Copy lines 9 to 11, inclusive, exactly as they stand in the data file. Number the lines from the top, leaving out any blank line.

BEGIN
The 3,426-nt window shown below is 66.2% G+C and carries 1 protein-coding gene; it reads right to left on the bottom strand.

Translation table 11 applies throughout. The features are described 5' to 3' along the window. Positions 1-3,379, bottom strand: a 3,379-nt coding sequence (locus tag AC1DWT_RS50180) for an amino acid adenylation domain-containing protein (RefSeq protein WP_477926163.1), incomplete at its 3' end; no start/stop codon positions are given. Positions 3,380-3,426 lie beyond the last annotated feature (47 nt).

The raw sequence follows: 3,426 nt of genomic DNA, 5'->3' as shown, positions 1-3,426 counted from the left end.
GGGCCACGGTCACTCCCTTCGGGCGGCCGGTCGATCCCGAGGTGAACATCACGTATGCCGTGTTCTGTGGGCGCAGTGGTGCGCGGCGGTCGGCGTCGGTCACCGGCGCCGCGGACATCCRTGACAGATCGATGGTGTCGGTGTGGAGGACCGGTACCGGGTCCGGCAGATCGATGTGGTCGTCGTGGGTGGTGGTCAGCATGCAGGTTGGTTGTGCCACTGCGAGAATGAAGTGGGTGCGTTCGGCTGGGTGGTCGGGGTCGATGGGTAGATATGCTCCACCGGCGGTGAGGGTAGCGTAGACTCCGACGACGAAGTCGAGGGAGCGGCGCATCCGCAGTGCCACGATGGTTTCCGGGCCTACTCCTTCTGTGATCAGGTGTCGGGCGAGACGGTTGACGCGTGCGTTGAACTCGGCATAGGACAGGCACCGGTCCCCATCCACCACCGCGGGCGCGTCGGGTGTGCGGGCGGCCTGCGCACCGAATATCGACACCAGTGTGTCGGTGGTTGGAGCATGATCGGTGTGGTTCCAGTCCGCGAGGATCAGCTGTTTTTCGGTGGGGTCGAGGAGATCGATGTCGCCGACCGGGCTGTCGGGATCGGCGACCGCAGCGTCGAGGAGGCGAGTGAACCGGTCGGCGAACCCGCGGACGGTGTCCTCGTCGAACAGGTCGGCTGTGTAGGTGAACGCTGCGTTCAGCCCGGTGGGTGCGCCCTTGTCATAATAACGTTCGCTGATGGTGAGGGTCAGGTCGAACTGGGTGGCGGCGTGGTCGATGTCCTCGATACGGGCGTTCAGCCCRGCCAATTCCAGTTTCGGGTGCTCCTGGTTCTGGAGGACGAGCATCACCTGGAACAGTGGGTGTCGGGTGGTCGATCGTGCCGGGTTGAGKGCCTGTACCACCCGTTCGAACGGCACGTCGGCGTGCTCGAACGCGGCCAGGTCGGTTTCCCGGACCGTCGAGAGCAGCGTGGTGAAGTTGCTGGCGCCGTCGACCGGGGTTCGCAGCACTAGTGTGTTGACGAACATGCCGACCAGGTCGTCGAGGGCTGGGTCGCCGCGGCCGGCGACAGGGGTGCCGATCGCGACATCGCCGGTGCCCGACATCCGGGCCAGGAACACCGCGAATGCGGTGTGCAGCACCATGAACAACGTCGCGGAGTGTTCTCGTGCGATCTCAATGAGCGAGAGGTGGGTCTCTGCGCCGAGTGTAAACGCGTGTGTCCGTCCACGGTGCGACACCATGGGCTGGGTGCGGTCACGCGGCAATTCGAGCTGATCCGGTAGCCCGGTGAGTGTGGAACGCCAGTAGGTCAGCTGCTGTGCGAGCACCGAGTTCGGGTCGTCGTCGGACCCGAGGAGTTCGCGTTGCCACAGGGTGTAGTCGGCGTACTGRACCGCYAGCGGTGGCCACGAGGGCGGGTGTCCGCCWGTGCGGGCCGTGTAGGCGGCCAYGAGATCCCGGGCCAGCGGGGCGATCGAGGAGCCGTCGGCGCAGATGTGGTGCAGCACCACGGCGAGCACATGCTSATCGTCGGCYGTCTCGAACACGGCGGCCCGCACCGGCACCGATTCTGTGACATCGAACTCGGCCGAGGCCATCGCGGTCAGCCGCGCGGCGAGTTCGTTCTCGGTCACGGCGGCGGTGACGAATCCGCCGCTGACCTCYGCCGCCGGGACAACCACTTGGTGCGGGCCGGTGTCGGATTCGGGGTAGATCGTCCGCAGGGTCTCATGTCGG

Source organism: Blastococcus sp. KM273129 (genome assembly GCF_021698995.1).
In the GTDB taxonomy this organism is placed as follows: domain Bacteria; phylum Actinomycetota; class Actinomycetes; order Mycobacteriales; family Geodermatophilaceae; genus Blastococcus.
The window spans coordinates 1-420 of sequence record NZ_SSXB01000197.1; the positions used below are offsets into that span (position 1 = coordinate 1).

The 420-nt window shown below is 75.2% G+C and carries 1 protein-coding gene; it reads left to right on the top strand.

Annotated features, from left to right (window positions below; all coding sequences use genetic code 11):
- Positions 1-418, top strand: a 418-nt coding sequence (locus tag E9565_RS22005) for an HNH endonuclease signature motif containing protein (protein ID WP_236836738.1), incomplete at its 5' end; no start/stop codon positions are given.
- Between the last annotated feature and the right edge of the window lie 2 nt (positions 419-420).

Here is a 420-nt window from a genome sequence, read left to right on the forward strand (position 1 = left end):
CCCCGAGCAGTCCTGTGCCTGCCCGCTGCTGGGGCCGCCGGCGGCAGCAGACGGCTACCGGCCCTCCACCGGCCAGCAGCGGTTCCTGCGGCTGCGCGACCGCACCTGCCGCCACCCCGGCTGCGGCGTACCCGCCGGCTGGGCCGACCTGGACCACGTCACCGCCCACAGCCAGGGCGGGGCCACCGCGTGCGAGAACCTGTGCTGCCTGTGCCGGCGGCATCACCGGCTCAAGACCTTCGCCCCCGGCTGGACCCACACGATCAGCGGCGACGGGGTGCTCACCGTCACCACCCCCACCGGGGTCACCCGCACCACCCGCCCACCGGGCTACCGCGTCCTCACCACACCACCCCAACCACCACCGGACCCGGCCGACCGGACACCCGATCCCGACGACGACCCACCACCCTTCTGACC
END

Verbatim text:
Annotated features, from left to right (window positions below; all coding sequences use genetic code 11):
- Positions 1-418, top strand: a 418-nt coding sequence (locus tag E9565_RS22005) for an HNH endonuclease signature motif containing protein (protein ID WP_236836738.1), incomplete at its 5' end; no start/stop codon positions are given.
- Between the last annotated feature and the right edge of the window lie 2 nt (positions 419-420).